Every weekend, we’ll compile a very subjective list of “most noteworthy reading of the past week”. This is shamelessly copied from Rockpapershotgun, and also from Eyebeam’s ReBlog (when RSS was still a thing). Maybe not quite as witty and humorous. Editors will change.
As the beginning of the semester draws closer, lots of re-reading of some older-yet-still-super-informative articles to link to this week.
First up is Will Franker’s excellent and concise intro to performativity “Gender is dead, long live gender: just what is ‘performativity’?” on Aeon.co, covering some much needed historical ground on how language became performative:
It’s unfortunate that popular culture often reduces performativity to the idea that ‘gender is a social construct’. This catchphrase sets the ‘social’ against the ‘natural’, and implies that gender is merely an artificial layer, encrusted by choice onto the supposedly more fundamental reality of sex. But Butler was careful to avoid arguing for a simple split between nature and culture, or sex and gender. For her, gender wasn’t predetermined by nature or biology, nor was it simply ‘made up’ by culture. Rather, Butler insisted that gender resides in repeated words and actions, words and actions that both shape and are shaped by the bodies of real, flesh-and-blood human beings. And crucially, such repetitions are rarely performed freely.
News from the structuralism-in-storytelling front: this post from January 2015 by Sam Kabo Ashwell hung out in my mobile browser for so long, it developed its own html5 animated dustcloud. I shall be putting the tab to sleep now. This eternally important most basic of basic writeups on choice based storytelling can live forever in here.
When I was analysing the structures of CYOA works a few years back, I began to recognise some strong recurring design patterns. I came up with some home-brewed terminology, but didn’t ever lay it out in a nice clear way. This is a non-exhaustive look at some of the more common approaches, somewhat-updated (a lot has changed since then).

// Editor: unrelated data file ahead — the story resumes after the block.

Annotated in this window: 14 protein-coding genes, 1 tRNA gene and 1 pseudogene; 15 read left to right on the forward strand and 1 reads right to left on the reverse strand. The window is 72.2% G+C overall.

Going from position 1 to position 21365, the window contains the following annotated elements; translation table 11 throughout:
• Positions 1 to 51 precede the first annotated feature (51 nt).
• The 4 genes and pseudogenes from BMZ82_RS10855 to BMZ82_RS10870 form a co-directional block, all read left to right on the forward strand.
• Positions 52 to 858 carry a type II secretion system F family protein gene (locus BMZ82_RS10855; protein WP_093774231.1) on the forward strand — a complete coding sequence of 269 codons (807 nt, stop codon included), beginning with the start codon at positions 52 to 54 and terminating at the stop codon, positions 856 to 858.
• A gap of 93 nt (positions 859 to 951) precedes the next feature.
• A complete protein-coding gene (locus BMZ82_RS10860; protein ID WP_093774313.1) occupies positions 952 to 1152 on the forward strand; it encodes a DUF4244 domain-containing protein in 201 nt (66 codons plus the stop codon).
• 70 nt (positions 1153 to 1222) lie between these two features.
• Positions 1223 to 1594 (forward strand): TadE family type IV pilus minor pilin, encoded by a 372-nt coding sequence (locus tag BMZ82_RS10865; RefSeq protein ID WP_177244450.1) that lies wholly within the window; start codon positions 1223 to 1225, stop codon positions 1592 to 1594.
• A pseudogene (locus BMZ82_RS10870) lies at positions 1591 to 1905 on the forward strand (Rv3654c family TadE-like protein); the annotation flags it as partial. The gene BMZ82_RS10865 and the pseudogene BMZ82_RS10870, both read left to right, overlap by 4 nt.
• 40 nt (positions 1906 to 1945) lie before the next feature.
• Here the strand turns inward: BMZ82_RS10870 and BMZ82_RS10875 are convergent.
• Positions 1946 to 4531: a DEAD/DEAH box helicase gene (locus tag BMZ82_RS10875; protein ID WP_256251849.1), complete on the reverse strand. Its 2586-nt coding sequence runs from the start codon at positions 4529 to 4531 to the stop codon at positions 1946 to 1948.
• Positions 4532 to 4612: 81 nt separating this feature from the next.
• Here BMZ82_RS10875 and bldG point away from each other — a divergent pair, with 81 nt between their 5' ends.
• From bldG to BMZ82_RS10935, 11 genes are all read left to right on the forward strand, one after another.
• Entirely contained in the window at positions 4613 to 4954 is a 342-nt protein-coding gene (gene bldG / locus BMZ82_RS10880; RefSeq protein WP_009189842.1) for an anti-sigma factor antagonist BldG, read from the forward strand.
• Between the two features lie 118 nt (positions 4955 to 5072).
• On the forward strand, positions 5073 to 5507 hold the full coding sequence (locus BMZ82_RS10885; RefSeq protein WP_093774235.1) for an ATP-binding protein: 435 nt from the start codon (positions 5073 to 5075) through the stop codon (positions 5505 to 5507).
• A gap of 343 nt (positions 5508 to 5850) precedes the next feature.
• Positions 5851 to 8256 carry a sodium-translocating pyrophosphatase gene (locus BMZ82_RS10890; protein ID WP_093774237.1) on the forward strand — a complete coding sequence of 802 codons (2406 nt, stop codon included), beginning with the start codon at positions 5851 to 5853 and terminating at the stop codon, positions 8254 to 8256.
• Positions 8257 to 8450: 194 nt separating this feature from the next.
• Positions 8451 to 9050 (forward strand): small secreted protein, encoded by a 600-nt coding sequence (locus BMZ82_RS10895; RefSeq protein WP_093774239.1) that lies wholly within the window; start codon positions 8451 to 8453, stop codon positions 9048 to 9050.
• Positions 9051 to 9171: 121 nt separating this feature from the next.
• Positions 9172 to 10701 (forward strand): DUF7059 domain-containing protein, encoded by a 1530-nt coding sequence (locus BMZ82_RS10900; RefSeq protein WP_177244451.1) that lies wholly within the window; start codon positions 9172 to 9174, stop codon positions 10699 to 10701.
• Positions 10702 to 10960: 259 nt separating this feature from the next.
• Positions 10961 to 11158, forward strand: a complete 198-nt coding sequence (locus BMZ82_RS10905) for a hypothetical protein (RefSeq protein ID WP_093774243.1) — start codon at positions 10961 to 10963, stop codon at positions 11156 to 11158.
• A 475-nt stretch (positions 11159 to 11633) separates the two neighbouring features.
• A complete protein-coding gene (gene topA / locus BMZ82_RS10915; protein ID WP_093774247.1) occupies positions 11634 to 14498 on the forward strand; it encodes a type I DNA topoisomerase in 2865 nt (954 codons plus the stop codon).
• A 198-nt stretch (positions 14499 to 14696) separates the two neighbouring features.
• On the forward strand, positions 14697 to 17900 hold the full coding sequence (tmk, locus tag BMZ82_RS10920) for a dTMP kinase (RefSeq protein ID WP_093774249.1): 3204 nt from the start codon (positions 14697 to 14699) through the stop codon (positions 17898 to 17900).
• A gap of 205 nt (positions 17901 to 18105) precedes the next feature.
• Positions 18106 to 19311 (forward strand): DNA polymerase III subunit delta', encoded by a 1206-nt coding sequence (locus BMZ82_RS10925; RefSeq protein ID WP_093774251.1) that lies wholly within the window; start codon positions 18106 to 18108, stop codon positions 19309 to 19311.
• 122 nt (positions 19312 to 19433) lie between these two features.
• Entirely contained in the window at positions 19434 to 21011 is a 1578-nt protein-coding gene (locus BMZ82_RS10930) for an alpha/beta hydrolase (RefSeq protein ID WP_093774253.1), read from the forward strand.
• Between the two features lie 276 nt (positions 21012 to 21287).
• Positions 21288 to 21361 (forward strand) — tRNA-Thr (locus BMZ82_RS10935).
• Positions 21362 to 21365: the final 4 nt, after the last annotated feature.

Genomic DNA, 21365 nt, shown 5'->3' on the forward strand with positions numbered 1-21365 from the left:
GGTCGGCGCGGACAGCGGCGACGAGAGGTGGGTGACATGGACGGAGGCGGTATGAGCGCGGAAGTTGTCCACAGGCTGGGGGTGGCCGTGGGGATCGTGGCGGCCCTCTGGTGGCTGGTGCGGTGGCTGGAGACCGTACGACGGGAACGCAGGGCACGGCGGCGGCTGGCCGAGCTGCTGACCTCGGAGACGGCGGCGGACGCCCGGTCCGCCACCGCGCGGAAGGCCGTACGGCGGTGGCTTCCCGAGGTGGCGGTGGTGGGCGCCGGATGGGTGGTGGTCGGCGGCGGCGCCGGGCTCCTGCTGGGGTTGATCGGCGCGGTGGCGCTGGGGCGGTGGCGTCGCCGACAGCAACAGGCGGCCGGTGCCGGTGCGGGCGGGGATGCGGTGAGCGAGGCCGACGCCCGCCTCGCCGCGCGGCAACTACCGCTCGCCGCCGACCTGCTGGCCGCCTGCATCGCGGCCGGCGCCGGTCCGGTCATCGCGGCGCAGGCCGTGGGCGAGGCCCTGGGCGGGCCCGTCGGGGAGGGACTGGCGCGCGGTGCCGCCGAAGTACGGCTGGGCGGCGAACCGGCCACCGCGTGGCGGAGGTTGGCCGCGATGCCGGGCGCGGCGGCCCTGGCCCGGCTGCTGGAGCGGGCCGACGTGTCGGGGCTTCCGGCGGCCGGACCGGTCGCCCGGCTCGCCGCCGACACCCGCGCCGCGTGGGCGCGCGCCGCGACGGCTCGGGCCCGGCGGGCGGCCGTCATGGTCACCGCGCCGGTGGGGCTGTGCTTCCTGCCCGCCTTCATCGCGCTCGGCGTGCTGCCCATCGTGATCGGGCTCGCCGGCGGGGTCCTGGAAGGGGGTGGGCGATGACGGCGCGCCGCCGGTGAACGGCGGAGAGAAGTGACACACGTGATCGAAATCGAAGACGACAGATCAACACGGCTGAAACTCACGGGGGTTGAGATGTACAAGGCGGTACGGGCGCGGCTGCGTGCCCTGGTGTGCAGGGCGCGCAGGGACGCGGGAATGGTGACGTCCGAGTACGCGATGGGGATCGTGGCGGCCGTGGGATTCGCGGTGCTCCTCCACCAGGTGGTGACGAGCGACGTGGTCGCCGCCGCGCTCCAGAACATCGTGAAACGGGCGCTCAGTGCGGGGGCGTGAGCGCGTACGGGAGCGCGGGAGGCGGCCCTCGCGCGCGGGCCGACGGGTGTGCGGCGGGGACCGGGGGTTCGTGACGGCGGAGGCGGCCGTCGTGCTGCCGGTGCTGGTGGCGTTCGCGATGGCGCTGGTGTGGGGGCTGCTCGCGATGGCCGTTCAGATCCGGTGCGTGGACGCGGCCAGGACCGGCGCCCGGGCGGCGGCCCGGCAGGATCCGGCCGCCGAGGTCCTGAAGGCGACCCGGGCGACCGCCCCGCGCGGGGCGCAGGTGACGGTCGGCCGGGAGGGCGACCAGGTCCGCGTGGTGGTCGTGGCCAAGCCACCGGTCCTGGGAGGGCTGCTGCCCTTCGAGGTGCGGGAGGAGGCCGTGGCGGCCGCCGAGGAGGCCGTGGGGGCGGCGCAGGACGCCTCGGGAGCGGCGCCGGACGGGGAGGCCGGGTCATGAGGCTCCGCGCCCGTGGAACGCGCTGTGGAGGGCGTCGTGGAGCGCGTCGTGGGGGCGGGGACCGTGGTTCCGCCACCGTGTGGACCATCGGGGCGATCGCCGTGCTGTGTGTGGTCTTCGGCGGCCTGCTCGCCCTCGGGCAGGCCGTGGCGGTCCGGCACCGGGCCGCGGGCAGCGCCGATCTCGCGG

On to more recent events, this BBC Radio Feature on Automata is excellent (via @wmmna on Twitter):
Melvyn Bragg and guests discuss the history of real and imagined machines that appear to be living, and the questions they raise about life and creation. Even in myth they are made by humans, not born. The classical Greeks built some and designed others, but the knowledge of how to make automata and the principles behind them was lost in the Latin Christian West, remaining in the Greek-speaking and Arabic-speaking world. Western travellers to those regions struggled to explain what they saw, attributing magical powers. The advance of clockwork raised further questions about what was distinctly human, prompting Hobbes to argue that humans were sophisticated machines, an argument explored in the Enlightenment and beyond.
Meanwhile, on the internet, video-game mobs are still concerned with the existence of women in, like, all the things.
Things hit a fever pitch over the weekend, when the discussion got picked up by people like YouTuber Arch Warhammer—who made a video entitled “Creative Assembly Don’t Want You To Play Their Games”— and others outside the Total War: Rome II community like Gamergate-friendly blog One Angry Gamer and, eventually, neo-Nazi site The Daily Stormer.(Quote from Nathan Greyson on kotaku.com)